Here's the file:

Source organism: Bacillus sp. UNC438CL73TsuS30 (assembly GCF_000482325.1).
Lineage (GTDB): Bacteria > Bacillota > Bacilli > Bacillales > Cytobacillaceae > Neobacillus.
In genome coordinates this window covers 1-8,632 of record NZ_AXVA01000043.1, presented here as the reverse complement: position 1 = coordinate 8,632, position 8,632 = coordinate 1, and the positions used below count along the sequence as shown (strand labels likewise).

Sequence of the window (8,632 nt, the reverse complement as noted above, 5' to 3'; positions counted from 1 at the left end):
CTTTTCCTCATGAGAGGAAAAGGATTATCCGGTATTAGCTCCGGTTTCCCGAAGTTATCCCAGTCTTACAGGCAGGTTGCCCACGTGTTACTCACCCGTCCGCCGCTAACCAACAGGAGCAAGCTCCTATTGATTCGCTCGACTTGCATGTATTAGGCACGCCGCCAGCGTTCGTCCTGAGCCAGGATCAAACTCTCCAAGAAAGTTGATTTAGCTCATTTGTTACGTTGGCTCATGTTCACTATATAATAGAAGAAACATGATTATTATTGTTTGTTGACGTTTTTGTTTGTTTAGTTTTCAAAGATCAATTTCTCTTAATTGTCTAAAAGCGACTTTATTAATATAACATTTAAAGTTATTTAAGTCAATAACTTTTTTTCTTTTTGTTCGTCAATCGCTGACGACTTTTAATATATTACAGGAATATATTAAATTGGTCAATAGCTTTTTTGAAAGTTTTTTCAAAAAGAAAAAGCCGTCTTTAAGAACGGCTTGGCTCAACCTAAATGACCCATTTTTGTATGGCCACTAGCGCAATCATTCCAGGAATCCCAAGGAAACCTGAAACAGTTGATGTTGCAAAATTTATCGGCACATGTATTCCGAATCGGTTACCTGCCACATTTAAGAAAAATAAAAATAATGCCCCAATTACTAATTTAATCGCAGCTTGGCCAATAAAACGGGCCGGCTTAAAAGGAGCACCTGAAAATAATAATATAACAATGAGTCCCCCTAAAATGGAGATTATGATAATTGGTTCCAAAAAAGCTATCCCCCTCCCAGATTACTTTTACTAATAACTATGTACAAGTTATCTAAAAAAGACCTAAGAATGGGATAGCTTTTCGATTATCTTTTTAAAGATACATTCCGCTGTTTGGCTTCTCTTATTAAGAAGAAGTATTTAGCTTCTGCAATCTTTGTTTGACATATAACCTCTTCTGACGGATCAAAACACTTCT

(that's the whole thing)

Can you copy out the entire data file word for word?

Source organism: Bacillus sp. UNC438CL73TsuS30 (assembly GCF_000482325.1).
Lineage (GTDB): Bacteria > Bacillota > Bacilli > Bacillales > Cytobacillaceae > Neobacillus.
In genome coordinates this window covers 1-8,632 of record NZ_AXVA01000043.1, presented here as the reverse complement: position 1 = coordinate 8,632, position 8,632 = coordinate 1, and the positions used below count along the sequence as shown (strand labels likewise).

Sequence of the window (8,632 nt, the reverse complement as noted above, 5' to 3'; positions counted from 1 at the left end):
CTTTTCCTCATGAGAGGAAAAGGATTATCCGGTATTAGCTCCGGTTTCCCGAAGTTATCCCAGTCTTACAGGCAGGTTGCCCACGTGTTACTCACCCGTCCGCCGCTAACCAACAGGAGCAAGCTCCTATTGATTCGCTCGACTTGCATGTATTAGGCACGCCGCCAGCGTTCGTCCTGAGCCAGGATCAAACTCTCCAAGAAAGTTGATTTAGCTCATTTGTTACGTTGGCTCATGTTCACTATATAATAGAAGAAACATGATTATTATTGTTTGTTGACGTTTTTGTTTGTTTAGTTTTCAAAGATCAATTTCTCTTAATTGTCTAAAAGCGACTTTATTAATATAACATTTAAAGTTATTTAAGTCAATAACTTTTTTTCTTTTTGTTCGTCAATCGCTGACGACTTTTAATATATTACAGGAATATATTAAATTGGTCAATAGCTTTTTTGAAAGTTTTTTCAAAAAGAAAAAGCCGTCTTTAAGAACGGCTTGGCTCAACCTAAATGACCCATTTTTGTATGGCCACTAGCGCAATCATTCCAGGAATCCCAAGGAAACCTGAAACAGTTGATGTTGCAAAATTTATCGGCACATGTATTCCGAATCGGTTACCTGCCACATTTAAGAAAAATAAAAATAATGCCCCAATTACTAATTTAATCGCAGCTTGGCCAATAAAACGGGCCGGCTTAAAAGGAGCACCTGAAAATAATAATATAACAATGAGTCCCCCTAAAATGGAGATTATGATAATTGGTTCCAAAAAAGCTATCCCCCTCCCAGATTACTTTTACTAATAACTATGTACAAGTTATCTAAAAAAGACCTAAGAATGGGATAGCTTTTCGATTATCTTTTTAAAGATACATTCCGCTGTTTGGCTTCTCTTATTAAGAAGAAGTATTTAGCTTCTGCAATCTTTGTTTGACATATAACCTCTTCTGACGGATCAAAACACTTCT